The Lewis Family Museum (the home of Jerry Lee Lewis) is located at 712 Louisiana Avenue in Ferriday.  Tours are welcome from 1:00 PM - 8 PM daily.  Groups welcomed by appointment during regular or after-hours.  Adults $6.00, Senior Citizens and Children $3.50.
Write to:

    Lewis House
    712 Louisiana Avenue
    Ferriday, LA 71334

Or telelphone:  318-757-2563, or 318-757-4422

Bibliography -
Ferriday, Louisiana by Elaine Dundy;  Copyright 1991;  Published by Donald I. Fine, Inc. - U.S.; General
Publishing Company Limited - Canada;  ISBN 1-55611-144-4

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Mickey Gilley, a cousin to Jimmy SWAGGART and Jerry Lee LEWIS, was born in 1936 in Ferriday, the son of Arthur and Irene GILLEY.  The GILLEY ancestry has been documented back to Mickey's great-grandfather, Jean Baptiste HYPOLICE, born n 1809, who entered American via the port of New Orleans, aboard the ship Susan. Mickey's grandparents were Jhatme GILLEY, who migrated to Richland Parish, and Molly LEOPOLD.

Mickey GILLEY married Geraldine GARRETT, and the couple settled in Geraldine's home town of Houston, Harris County, Texas.  Mickey worked on construction jobs for Geraldine's father until about 1956 when he cut his first record.  For several years, Mickey played in local clubs and bars around Houston.  His marriage failed, and in the early 1960's, Mickey married his present wife, Vivian.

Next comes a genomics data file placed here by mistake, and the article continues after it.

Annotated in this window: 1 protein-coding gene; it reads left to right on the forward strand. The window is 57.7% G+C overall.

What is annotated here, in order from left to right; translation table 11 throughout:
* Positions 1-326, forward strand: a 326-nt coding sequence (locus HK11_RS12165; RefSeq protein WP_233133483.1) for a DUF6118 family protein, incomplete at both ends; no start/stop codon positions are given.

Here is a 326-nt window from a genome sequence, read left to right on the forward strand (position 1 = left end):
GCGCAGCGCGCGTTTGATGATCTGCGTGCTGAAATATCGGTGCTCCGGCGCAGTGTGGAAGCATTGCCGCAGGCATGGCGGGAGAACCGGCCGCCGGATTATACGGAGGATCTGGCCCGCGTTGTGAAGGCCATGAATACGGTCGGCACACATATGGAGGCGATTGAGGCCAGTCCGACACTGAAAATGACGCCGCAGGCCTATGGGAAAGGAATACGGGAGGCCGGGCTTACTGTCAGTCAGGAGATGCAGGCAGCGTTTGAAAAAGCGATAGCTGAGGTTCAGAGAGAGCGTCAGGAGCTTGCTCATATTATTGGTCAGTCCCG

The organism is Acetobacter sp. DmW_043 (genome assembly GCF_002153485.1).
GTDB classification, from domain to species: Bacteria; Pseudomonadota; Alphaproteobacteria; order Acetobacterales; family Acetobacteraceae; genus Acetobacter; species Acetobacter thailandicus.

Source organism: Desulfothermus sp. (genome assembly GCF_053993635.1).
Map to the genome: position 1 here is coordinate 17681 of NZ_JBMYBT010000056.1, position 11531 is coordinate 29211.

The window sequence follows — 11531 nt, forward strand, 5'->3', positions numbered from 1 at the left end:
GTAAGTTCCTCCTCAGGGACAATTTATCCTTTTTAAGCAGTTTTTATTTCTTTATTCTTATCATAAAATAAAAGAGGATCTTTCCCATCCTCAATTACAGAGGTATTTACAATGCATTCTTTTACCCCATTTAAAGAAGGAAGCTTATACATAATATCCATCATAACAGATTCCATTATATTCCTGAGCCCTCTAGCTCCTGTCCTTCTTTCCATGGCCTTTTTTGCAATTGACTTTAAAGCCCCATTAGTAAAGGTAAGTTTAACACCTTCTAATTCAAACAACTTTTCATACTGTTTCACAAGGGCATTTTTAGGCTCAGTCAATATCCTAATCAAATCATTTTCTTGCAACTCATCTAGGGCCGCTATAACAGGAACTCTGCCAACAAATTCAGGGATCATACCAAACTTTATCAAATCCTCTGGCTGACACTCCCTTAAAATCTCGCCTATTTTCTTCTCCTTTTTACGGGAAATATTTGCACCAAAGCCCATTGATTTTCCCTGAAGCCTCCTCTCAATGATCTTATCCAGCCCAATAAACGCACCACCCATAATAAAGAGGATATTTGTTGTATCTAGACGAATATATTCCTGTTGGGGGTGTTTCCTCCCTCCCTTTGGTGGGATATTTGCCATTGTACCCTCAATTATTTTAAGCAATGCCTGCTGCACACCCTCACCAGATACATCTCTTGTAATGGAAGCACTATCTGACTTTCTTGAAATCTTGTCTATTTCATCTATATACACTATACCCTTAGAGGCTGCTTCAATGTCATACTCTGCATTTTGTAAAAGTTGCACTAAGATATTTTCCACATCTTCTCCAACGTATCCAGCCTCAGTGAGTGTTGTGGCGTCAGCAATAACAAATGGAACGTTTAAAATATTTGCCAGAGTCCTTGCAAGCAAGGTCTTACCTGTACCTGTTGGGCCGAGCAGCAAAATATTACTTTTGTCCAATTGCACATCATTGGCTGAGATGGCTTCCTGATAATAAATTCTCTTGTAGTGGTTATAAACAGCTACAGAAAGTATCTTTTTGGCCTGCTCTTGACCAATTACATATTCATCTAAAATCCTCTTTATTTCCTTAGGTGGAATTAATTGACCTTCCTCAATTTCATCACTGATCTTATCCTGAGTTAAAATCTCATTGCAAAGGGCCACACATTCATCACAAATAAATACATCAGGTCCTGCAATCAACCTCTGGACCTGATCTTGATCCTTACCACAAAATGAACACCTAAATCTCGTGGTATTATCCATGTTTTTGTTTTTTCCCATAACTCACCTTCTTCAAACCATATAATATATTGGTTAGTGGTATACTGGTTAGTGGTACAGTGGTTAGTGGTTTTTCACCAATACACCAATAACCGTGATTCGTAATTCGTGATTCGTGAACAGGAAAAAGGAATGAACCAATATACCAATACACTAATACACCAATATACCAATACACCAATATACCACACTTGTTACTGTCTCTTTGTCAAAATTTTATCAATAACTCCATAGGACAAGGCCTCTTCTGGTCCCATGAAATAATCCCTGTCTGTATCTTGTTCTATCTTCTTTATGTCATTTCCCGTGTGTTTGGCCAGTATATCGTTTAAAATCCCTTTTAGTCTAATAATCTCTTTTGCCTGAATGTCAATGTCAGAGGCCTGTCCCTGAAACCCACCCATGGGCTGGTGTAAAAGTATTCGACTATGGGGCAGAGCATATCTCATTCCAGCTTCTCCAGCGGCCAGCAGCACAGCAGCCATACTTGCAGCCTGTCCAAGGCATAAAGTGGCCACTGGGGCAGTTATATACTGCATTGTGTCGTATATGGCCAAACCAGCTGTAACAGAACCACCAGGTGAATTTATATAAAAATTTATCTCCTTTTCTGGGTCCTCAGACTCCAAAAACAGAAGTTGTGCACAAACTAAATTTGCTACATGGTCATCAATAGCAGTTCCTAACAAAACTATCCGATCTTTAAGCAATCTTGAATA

Mickey eventually built a name for himself in and around Houston, and a nightclub he owned with partner Sherwood CRYER, called Gilleys, became enormously popular in the '70's.  Hit records, like Room Full Of Roses, and City Lights propelled Mickey to the top of the Country Music charts.  Today Mickey and Vivian GILLEY live in Pasadena, Harris County, Texas

Bibliography -
Ferriday, Louisiana by Elaine Dundy;  Copyright 1991;  Published by Donald I. Fine, Inc. - U.S.; General
Publishing Company Limited - Canada;  ISBN 1-55611-144-4

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Claire Lee CHENNAULT was born in TX in 1893, the son of "Stonewall" CHENNAULT, who was named after Stonewall JACKSON.  CHENNAULT was a descendant of a soldier who fought with Lafayette in the American Revolution, and reportedly was related to Sam HOUSTON and Confederate general Robert E. LEE.

Claire Lee attended school in Gilbert, a small town in Franklin Parish, north of Concordia Parish, before settling on Lake John, in Concordia Parish.  His youth was spent hunting and fishing along the Tensas River that separates Tensas Parish from Concordia Parish.  Frequently, he would spend days alone, on these hunting expeditions, sleeping outside, and eating small game he had killed.

Tragedy struck young Claire Lee twice, as a boy.  At age five, his mother died.  Then, ten years later, his stepmother, Lottie BARNES, who at one time had been his teacher, also died.  Claire Lee became a loner.

Claire Lee attended Louisiana State University at the tender age of fifteen.  Missing his hunting and fishing days of his youth, Claire Lee managed to get himself expelled every spring so he could go back home, and spend days and weeks camping, hunting, and fishing.  Eventually he quit LSU, and attended a state teachers' college.

Claire Lee first married Nell THOMPSON from Waterproof, Tensas Parish, in 1911.  They eventually had eight children.  When World War I began, Claire Lee attended Officer's Training School, but the war ended before he saw any action.  Eventually, he was accepted at flight training school.